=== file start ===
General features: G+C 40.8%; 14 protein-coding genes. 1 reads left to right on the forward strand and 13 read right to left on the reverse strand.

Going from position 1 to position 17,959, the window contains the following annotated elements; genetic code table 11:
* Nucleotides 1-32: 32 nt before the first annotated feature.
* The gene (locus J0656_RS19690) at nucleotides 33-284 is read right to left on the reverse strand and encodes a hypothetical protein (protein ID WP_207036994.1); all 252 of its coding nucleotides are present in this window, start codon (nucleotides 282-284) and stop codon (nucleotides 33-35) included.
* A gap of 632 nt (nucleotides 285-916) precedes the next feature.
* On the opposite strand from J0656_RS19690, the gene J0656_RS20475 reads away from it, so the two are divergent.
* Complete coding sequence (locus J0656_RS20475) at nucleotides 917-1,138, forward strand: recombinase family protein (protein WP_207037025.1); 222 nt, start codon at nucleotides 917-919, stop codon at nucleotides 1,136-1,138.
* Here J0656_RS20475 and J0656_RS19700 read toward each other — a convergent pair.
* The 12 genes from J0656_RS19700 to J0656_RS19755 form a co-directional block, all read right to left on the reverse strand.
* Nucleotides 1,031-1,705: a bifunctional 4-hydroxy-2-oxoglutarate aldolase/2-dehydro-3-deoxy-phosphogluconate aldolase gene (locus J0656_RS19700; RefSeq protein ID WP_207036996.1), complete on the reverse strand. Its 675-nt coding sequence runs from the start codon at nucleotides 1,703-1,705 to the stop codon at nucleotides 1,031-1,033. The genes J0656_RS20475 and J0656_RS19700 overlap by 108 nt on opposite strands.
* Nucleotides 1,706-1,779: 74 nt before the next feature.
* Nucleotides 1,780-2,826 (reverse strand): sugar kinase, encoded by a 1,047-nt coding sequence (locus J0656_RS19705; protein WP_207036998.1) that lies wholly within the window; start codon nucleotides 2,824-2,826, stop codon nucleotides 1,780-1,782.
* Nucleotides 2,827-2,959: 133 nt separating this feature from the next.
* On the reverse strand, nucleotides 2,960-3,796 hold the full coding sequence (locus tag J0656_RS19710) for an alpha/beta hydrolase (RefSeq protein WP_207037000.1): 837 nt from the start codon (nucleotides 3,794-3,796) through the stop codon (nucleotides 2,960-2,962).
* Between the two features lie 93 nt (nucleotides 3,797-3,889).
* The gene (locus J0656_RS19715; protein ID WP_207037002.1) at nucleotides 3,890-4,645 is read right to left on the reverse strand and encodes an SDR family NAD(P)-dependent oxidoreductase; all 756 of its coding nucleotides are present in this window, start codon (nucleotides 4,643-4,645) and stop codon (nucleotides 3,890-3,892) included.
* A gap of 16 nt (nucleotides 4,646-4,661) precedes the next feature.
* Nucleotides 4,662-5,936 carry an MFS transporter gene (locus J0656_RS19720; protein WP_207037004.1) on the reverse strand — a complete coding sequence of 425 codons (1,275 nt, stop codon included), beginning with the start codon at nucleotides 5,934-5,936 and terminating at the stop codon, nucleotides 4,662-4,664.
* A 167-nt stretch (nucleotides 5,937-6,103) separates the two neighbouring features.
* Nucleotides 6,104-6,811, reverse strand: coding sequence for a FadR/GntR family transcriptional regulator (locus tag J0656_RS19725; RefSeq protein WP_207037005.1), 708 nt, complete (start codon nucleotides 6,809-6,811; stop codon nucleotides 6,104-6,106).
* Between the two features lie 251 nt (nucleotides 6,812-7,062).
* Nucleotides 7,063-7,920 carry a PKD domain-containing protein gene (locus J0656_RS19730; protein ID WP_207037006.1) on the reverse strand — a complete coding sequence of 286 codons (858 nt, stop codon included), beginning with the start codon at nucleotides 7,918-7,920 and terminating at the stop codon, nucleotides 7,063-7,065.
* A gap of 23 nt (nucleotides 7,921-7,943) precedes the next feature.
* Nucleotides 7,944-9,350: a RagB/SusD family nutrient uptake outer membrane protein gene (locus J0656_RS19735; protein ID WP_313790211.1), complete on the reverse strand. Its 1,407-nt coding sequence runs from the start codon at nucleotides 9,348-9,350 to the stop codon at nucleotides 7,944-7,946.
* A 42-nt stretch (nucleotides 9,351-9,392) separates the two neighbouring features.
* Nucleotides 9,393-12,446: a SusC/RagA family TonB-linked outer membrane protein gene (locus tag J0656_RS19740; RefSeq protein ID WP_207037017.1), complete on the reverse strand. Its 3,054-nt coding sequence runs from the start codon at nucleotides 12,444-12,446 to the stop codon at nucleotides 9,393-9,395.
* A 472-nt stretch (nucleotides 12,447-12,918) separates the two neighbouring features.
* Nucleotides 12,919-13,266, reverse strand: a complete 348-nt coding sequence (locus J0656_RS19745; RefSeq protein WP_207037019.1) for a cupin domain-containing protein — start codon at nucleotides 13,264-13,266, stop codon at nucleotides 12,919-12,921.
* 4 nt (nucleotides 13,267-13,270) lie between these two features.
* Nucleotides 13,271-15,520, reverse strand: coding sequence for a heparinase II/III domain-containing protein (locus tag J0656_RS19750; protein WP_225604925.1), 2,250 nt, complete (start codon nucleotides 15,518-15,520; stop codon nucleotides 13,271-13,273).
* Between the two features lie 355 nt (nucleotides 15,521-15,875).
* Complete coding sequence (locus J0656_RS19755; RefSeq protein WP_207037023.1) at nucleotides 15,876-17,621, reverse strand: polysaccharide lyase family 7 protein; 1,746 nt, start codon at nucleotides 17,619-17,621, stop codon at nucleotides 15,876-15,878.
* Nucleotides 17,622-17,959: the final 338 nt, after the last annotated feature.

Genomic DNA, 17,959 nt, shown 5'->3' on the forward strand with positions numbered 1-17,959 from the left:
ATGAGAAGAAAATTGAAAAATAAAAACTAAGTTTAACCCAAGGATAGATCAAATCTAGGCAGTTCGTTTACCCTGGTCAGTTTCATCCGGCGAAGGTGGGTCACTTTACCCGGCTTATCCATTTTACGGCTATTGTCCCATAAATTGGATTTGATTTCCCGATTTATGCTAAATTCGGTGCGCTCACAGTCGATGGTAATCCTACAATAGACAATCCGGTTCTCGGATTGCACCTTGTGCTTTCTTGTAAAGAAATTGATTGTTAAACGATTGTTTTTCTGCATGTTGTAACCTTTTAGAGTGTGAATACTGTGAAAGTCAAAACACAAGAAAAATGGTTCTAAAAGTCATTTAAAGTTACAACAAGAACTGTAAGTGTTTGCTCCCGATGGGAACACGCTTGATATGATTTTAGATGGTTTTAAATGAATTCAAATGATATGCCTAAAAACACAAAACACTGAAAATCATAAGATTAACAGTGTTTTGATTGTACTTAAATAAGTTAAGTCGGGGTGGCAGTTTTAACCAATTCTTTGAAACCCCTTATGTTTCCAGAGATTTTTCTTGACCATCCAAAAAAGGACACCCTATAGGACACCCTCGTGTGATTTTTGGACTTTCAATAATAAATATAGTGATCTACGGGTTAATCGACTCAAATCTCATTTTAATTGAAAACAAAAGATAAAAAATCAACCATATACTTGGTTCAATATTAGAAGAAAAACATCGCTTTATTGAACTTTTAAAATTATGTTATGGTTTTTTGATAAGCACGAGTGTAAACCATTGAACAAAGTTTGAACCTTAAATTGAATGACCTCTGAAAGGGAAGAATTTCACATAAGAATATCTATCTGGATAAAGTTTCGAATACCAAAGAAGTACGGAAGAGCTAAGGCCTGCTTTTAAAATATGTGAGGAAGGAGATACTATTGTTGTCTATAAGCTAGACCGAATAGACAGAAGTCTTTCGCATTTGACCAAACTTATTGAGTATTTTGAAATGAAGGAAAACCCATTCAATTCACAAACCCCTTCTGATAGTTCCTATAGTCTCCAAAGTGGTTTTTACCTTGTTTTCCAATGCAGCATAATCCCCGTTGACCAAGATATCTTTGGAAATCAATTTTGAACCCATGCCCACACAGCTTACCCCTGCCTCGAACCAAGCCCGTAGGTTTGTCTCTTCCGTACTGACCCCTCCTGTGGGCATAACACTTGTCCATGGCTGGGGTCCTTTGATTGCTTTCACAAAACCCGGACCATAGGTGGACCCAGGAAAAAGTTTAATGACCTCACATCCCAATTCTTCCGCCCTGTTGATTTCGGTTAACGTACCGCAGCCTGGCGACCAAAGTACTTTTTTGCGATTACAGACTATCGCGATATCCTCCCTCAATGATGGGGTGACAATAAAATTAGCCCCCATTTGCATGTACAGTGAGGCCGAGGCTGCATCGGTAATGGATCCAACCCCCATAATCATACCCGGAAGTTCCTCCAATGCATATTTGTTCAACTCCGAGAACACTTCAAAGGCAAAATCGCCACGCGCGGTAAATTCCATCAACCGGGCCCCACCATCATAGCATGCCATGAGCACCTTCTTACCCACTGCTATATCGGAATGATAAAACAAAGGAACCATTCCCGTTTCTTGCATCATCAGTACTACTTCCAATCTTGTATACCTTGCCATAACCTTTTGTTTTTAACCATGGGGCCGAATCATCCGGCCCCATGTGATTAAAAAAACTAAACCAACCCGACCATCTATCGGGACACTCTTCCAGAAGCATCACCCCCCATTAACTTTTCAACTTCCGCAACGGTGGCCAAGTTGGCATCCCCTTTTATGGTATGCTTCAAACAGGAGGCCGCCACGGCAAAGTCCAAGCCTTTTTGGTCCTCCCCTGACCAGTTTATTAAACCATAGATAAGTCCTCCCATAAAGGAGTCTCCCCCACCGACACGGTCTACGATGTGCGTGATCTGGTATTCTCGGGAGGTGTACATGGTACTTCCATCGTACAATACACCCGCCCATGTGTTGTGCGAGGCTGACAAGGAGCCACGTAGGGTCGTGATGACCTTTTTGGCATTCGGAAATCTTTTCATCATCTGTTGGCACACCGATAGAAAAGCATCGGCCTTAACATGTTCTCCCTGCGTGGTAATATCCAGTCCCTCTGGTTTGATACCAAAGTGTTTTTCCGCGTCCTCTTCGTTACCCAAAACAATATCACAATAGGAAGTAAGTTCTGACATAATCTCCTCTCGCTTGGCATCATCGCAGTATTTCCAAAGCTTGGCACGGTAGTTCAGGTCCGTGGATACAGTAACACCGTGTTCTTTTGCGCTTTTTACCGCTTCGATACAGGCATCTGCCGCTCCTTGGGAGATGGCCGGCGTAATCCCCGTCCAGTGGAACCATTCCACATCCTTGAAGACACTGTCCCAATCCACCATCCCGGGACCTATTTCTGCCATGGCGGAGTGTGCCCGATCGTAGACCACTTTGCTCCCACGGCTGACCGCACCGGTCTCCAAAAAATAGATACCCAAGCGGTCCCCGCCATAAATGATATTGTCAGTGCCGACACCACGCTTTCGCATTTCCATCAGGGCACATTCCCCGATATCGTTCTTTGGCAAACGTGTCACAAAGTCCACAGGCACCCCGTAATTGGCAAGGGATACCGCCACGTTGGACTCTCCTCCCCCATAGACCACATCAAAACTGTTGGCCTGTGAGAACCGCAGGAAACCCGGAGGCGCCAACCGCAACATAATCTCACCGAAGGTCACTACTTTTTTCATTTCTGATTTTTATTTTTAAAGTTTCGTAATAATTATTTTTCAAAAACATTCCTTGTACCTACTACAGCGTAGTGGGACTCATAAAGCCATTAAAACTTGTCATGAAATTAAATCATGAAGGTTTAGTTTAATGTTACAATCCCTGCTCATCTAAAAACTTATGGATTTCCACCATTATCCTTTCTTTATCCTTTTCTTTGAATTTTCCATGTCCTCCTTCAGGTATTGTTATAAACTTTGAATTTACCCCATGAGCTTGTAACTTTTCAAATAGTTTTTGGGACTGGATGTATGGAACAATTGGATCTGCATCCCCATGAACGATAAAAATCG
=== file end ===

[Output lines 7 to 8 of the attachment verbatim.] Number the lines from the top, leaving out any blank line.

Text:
* Complete coding sequence (locus J0656_RS20475) at nucleotides 917-1,138, forward strand: recombinase family protein (protein WP_207037025.1); 222 nt, start codon at nucleotides 917-919, stop codon at nucleotides 1,136-1,138.
* Here J0656_RS20475 and J0656_RS19700 read toward each other — a convergent pair.